Sanders was a highly visible representative of neo-pagan Witchcraft in the late 1960s and early 1970s. During this time he appears to have popularized use of the term in this sense. Later books c. 1989 teaching modernized witchcraft using the same term account for its rise and popularity, especially in U.S.

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poppet (n.)

"small human figure used in witchcraft and sorcery," c. 1300, popet, early form of puppet (n.). Meaning "small or dainty person" is recorded from late 14c.; later a term of endearment (18c.) but also in other cases one of contempt.

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necromancy (n.)

c. 1300, nygromauncy, nigromauncie, "sorcery, witchcraft, black magic," properly "divination by communication with the dead," from Old French nigromancie "magic, necromancy, witchcraft, sorcery," from Medieval Latin nigromantia (13c.), from Latin necromantia "divination from an exhumed corpse," from Greek nekromanteia, from nekros "dead body" (from PIE root *nek- (1) "death") + manteia "divination, oracle," from manteuesthai "to prophesy," from mantis "one who divines, a seer, prophet; one touched by divine madness," from mainesthai "be inspired," which is related to menos "passion, spirit" (see mania). The spelling was influenced in Medieval Latin by niger "black," on notion of "black arts;" the modern English spelling is a mid-16c. correction. Related: Necromantic.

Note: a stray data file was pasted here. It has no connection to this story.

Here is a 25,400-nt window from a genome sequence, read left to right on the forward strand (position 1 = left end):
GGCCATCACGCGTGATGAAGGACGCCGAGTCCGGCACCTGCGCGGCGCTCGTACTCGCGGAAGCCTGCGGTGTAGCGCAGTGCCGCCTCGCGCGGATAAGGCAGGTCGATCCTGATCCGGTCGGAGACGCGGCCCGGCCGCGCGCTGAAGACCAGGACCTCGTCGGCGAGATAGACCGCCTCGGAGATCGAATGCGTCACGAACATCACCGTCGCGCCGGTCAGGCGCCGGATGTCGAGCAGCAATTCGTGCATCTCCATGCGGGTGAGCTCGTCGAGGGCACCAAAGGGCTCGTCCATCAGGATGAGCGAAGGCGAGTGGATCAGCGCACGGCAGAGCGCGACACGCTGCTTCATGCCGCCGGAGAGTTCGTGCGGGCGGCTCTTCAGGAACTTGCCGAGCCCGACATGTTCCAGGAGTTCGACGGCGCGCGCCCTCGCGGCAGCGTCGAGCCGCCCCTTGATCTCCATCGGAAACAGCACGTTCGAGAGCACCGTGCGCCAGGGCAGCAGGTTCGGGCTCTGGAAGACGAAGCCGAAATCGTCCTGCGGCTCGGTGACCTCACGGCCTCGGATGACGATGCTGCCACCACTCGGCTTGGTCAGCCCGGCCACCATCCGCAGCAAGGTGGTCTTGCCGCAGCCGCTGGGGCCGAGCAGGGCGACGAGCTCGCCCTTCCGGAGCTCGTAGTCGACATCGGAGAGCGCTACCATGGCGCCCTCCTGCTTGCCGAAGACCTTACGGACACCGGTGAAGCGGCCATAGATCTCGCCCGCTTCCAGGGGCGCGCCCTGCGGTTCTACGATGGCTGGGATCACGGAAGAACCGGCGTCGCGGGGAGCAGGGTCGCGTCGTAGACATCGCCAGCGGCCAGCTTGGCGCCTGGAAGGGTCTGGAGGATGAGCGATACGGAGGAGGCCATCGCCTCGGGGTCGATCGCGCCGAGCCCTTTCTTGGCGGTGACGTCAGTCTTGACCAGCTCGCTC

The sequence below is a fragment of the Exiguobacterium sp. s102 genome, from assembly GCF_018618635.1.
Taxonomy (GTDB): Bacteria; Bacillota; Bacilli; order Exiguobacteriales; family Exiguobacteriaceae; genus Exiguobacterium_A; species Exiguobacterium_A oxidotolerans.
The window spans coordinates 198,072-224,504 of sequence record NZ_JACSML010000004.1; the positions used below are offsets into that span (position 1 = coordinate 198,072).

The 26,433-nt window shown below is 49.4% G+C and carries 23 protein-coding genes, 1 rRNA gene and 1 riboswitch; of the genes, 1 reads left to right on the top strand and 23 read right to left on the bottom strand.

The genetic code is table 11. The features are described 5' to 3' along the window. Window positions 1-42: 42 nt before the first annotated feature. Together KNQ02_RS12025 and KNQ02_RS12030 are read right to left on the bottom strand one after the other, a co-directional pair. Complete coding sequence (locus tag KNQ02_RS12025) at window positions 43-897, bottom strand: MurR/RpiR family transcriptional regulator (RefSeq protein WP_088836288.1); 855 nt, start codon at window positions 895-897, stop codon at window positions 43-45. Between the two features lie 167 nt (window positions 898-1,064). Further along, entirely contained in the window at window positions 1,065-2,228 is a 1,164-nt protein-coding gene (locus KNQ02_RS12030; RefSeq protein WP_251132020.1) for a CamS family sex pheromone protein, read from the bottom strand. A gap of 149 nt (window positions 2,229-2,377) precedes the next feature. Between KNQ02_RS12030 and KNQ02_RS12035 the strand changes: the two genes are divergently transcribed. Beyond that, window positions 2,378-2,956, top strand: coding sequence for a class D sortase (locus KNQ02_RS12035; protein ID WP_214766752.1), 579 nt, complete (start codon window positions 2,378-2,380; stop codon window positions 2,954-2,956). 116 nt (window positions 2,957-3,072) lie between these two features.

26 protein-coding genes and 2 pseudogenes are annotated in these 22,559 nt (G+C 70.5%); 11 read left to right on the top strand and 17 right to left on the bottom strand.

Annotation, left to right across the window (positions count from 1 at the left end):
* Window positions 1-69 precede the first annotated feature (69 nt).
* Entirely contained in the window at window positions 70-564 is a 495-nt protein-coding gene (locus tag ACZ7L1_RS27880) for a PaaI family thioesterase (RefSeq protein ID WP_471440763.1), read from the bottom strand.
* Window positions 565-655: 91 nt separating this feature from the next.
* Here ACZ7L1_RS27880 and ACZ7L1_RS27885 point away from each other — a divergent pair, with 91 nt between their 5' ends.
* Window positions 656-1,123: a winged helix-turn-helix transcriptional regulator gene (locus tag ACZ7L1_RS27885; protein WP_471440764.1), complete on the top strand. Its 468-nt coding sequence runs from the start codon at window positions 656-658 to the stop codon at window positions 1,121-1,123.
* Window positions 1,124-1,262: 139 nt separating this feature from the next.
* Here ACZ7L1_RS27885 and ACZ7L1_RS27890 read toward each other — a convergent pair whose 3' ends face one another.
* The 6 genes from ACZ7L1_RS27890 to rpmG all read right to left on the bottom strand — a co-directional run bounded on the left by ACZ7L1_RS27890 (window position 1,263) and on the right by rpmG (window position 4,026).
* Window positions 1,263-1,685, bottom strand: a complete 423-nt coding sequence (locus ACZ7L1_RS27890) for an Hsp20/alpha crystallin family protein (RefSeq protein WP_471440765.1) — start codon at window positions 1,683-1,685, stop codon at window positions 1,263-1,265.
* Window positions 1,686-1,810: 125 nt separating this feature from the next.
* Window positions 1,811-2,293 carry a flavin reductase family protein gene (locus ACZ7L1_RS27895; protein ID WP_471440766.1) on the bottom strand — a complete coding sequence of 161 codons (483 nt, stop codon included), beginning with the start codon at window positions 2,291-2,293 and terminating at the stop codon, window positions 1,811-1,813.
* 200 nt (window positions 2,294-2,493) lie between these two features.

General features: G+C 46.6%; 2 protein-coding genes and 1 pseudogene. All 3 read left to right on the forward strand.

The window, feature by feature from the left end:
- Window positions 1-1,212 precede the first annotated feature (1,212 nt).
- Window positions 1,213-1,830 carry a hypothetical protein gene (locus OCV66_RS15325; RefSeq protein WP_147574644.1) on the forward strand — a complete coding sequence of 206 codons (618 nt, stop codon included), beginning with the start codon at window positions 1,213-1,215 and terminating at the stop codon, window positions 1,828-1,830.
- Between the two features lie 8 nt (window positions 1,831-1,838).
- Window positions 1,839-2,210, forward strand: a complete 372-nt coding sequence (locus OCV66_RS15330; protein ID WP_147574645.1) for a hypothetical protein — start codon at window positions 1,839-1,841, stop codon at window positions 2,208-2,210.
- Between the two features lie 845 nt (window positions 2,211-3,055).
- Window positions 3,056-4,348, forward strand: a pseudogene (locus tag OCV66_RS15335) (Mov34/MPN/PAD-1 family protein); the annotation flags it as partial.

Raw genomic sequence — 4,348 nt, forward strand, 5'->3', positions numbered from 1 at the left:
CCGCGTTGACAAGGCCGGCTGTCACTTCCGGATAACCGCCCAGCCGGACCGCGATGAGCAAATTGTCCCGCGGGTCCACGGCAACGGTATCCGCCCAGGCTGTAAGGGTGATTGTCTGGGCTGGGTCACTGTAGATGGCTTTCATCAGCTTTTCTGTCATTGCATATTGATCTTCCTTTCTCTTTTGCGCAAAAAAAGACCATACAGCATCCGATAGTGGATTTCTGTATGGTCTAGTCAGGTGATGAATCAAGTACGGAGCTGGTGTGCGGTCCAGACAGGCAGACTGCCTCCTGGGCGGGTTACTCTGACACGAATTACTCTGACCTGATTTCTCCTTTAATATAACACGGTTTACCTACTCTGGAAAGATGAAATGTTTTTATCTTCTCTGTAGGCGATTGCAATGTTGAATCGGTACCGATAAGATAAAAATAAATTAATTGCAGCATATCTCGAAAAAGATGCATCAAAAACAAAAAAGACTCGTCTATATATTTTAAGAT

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obeah (n.)

"sorcery, witchcraft" among Africans in Africa and the West Indies, 1760, from a West African word, such as Efik (southern Nigeria) ubio "a thing or mixture left as a charm to cause sickness or death," Twi ebayifo "witch, wizard, sorcerer."

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bewitch (v.)
c. 1200, biwicchen, "cast a spell on; enchant, subject to sorcery," from be- + Old English wiccian "to enchant, to practice witchcraft" (see witch). Literal at first, and with implication of harm; figurative sense of "to fascinate, charm past resistance" is from 1520s. *Bewiccian may well have existed in Old English, but it is not attested. Related: Bewitchery; bewitchment.
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sorcery (n.)
c. 1300, "witchcraft, magic, enchantment; act or instance of sorcery; supernatural state of affairs; seemingly magical works," from Old French sorcerie, from sorcier "sorcerer, wizard," from Medieval Latin sortiarius "teller of fortunes by lot; sorcerer," literally "one who influences fate or fortune," from Latin sors (genitive sortis) "lot, fate, fortune" (see sort (n.)).
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guile (n.)
mid-12c., from Old French guile "deceit, wile, fraud, ruse, trickery," probably from Frankish *wigila "trick, ruse" or a related Germanic source, from Proto-Germanic *wih-l- (source also of Old Frisian wigila "sorcery, witchcraft," Old English wig "idol," Gothic weihs "holy," German weihen "consecrate"), from PIE root *weik- (2) "consecrated, holy."